As professionals today, we live and work in exciting yet challenging times. Stop and think about the amount of major change our workplace continues to experience, with more technology and automation, new business models, evolving product and service offerings, and ever-increasing customer expectations. In today’s business environment, staying ahead of the curve can be extremely challenging.

Today’s managers and leaders are faced with the daunting task of trying to lead their teams through these rapidly changing times. They are faced with a number of tough questions: How do I ensure I have the right employees with the right skills? How do I identify what skills I need now and, perhaps more strategically, the skills I’m going to need next? How do I prepare my team to be successful?

Unfortunately, many managers and organizations are stuck in a reactive model. They wait until they see problems in their employees and use those problems as the basis for establishing the need for training. They may set a training budget as part of the annual operating plan and maybe even plan a certain amount of time per employee for training each year, but they wait until they see an issue that they believe a good training program can solve. While a good training class may give the team a shot in the arm to help improve performance, this practice often leads to a narrow, event-based approach to learning and development that falls woefully short of addressing ongoing needs.

High-performing organizations foster a culture of continuous learning and take a much more holistic approach to training and developing their most strategic asset: their people.

Here are six key elements to consider when developing a holistic learning and development function:

1. Create a learning and development strategy.

A holistic approach to learning and development starts with establishing a strategy that is clearly defined and understood. The strategy sets the mission and vision for your L&D function and creates an alignment point for everyone in the organization. Invest the time in establishing a charter that covers all areas of learning and development, including scope of training, who provides it, how it will be delivered, how it will be managed, how it will be developed and maintained, etc., and then communicate it to the organization.

2. Enable a culture of continuous learning and development.

Your culture shapes the beliefs and, ultimately, the behavior of employees. Cultivating a mindset where employees not only have a strong desire to learn but also want to share their knowledge with others should start at the top, with leadership support, and permeate the organization. Educate employees on the importance of training, and encourage them to seek opportunities to learn both formally and informally. Incorporate a hunger for learning into your hiring process. Establish standard training budgets in both hours and dollars. Develop ways to reward those who exhibit learned behaviors on the job by incorporating how employees do their work into your performance review process.

3. Align with talent management.

Learning and development should be tightly aligned with talent management, starting with establishing well-defined roles and levels within each role. Define expected skills and competencies for each level to create career paths for growth.

Why not leverage this foundation as part of your L&D function? It helps you identify the skills that need to be developed in the organization, gives you a framework to map training classes to roles and levels, and provides your employees with a blueprint to help them advance their careers.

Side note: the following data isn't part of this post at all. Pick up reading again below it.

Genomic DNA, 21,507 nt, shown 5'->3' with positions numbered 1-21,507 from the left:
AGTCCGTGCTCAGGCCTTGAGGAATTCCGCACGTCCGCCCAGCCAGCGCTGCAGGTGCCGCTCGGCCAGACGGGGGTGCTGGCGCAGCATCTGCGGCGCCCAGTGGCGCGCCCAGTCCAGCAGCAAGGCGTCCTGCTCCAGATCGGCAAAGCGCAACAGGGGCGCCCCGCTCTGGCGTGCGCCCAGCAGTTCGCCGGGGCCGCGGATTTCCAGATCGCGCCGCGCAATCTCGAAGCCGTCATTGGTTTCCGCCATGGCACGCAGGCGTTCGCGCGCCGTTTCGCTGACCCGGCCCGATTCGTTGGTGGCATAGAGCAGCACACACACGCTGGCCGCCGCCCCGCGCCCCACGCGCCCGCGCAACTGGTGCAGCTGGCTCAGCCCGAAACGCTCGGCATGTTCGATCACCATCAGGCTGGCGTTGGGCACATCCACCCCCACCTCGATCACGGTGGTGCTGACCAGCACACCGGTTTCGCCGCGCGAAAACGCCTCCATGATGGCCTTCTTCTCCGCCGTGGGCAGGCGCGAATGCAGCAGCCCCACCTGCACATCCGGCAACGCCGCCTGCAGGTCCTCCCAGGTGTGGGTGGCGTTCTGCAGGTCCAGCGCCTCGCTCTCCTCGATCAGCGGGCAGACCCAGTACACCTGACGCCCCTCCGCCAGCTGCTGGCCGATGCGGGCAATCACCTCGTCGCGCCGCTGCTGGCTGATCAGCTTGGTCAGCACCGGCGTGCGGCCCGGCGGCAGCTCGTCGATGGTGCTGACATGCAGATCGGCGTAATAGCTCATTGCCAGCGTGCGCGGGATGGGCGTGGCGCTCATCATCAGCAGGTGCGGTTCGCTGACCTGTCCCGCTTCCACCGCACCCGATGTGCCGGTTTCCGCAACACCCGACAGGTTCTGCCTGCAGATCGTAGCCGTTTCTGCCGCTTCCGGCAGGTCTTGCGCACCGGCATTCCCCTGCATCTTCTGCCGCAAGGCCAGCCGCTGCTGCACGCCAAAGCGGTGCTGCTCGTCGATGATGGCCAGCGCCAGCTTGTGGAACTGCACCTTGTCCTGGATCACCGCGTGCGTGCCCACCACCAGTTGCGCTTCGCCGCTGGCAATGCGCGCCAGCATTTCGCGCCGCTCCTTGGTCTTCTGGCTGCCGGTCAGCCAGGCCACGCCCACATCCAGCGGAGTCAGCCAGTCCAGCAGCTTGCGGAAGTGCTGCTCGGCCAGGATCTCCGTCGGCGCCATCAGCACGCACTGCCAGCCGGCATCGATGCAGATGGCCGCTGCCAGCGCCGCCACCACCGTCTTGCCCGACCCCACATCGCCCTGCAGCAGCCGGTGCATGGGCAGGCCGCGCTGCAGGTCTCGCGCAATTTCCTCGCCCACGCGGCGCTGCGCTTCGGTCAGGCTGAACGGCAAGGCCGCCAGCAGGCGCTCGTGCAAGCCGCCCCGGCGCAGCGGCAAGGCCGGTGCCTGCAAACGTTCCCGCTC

4. Deploy a learning and development infrastructure.

A successful L&D function relies on a foundational infrastructure that supports ongoing development, management and delivery of training programs and curriculums. Your infrastructure should address the establishment of an organizational design and the policies and procedures needed to manage the L&D function. It should also include the creation of a catalog of all training courses and well-defined learning paths for each role and level. Define processes for how training courses will be updated and maintained as well as how new training will be developed and/or acquired in order to stay aligned with the evolving needs of the organization and its employees.

5. Leverage learning management technology.

The most effective L&D functions leverage the benefits of processes and technology to enable the effective management, delivery and consumption of training programs. Today’s learning management systems, if set up correctly, make it easy for employees to see their learning paths and know what courses are available. They also help L&D administrators and line managers monitor the completion of training courses and the progress employees are making against their development plans.

6. Measure and monitor effectiveness.

You have probably heard the expression, “You can’t manage what you don’t measure.” Develop ways to oversee, measure and monitor your L&D function. Create feedback loops with training participants. Measure and evaluate employee engagement and/or customer experience over time. Are they improving? Develop checkpoints within the organization to stay in touch with changes in the business that may necessitate changes to training curriculum. This strategy will go a long way toward helping you monitor overall effectiveness and drive continuous improvement.

Ongoing skills development is a vital ingredient to success in any organization. Employees must continue to learn and evolve their skills and competencies to remain effective. Consider where you are today with your approach to learning and development. If you don’t have any of these six elements, it might be time to start thinking a little more holistically about your approach to learning and development. Your business, customers and employees will be glad you did!